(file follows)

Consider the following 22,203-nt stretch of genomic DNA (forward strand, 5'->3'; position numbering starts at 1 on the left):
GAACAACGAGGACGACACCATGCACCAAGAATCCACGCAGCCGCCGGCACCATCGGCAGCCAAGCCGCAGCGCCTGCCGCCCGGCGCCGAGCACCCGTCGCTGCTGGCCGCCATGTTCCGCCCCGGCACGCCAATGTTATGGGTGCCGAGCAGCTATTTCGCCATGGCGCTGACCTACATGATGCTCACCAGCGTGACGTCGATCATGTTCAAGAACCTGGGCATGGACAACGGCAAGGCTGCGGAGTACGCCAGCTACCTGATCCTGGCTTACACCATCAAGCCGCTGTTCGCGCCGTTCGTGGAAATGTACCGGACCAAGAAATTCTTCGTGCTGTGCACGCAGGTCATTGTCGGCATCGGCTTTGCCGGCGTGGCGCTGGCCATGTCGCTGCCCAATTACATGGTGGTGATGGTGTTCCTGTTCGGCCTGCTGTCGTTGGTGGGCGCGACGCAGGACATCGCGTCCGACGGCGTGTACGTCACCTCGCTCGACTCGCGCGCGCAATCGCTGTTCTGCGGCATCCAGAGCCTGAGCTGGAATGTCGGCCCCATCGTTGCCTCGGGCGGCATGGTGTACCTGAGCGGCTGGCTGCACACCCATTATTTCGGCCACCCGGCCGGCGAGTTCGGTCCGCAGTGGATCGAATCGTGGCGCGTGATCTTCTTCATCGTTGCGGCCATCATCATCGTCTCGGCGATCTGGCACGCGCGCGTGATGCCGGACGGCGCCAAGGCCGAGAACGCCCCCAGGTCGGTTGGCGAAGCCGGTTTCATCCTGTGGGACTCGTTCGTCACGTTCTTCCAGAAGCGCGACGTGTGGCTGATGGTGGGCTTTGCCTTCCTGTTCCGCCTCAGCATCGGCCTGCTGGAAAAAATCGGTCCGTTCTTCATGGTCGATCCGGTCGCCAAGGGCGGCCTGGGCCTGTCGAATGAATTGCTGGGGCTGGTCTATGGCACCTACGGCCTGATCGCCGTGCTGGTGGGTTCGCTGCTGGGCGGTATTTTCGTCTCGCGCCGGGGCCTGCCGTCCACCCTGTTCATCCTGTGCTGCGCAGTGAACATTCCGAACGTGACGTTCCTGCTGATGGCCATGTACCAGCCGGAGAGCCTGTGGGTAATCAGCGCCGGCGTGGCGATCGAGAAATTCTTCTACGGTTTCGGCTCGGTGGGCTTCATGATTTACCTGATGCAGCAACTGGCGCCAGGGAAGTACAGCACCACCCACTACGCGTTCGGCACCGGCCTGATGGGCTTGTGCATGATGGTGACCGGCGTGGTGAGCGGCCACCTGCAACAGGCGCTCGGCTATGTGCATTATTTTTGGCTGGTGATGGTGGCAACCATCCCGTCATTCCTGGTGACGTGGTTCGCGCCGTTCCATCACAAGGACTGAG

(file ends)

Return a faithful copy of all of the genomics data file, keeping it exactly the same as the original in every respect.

Consider the following 22,203-nt stretch of genomic DNA (forward strand, 5'->3'; position numbering starts at 1 on the left):
GAACAACGAGGACGACACCATGCACCAAGAATCCACGCAGCCGCCGGCACCATCGGCAGCCAAGCCGCAGCGCCTGCCGCCCGGCGCCGAGCACCCGTCGCTGCTGGCCGCCATGTTCCGCCCCGGCACGCCAATGTTATGGGTGCCGAGCAGCTATTTCGCCATGGCGCTGACCTACATGATGCTCACCAGCGTGACGTCGATCATGTTCAAGAACCTGGGCATGGACAACGGCAAGGCTGCGGAGTACGCCAGCTACCTGATCCTGGCTTACACCATCAAGCCGCTGTTCGCGCCGTTCGTGGAAATGTACCGGACCAAGAAATTCTTCGTGCTGTGCACGCAGGTCATTGTCGGCATCGGCTTTGCCGGCGTGGCGCTGGCCATGTCGCTGCCCAATTACATGGTGGTGATGGTGTTCCTGTTCGGCCTGCTGTCGTTGGTGGGCGCGACGCAGGACATCGCGTCCGACGGCGTGTACGTCACCTCGCTCGACTCGCGCGCGCAATCGCTGTTCTGCGGCATCCAGAGCCTGAGCTGGAATGTCGGCCCCATCGTTGCCTCGGGCGGCATGGTGTACCTGAGCGGCTGGCTGCACACCCATTATTTCGGCCACCCGGCCGGCGAGTTCGGTCCGCAGTGGATCGAATCGTGGCGCGTGATCTTCTTCATCGTTGCGGCCATCATCATCGTCTCGGCGATCTGGCACGCGCGCGTGATGCCGGACGGCGCCAAGGCCGAGAACGCCCCCAGGTCGGTTGGCGAAGCCGGTTTCATCCTGTGGGACTCGTTCGTCACGTTCTTCCAGAAGCGCGACGTGTGGCTGATGGTGGGCTTTGCCTTCCTGTTCCGCCTCAGCATCGGCCTGCTGGAAAAAATCGGTCCGTTCTTCATGGTCGATCCGGTCGCCAAGGGCGGCCTGGGCCTGTCGAATGAATTGCTGGGGCTGGTCTATGGCACCTACGGCCTGATCGCCGTGCTGGTGGGTTCGCTGCTGGGCGGTATTTTCGTCTCGCGCCGGGGCCTGCCGTCCACCCTGTTCATCCTGTGCTGCGCAGTGAACATTCCGAACGTGACGTTCCTGCTGATGGCCATGTACCAGCCGGAGAGCCTGTGGGTAATCAGCGCCGGCGTGGCGATCGAGAAATTCTTCTACGGTTTCGGCTCGGTGGGCTTCATGATTTACCTGATGCAGCAACTGGCGCCAGGGAAGTACAGCACCACCCACTACGCGTTCGGCACCGGCCTGATGGGCTTGTGCATGATGGTGACCGGCGTGGTGAGCGGCCACCTGCAACAGGCGCTCGGCTATGTGCATTATTTTTGGCTGGTGATGGTGGCAACCATCCCGTCATTCCTGGTGACGTGGTTCGCGCCGTTCCATCACAAGGACTGAG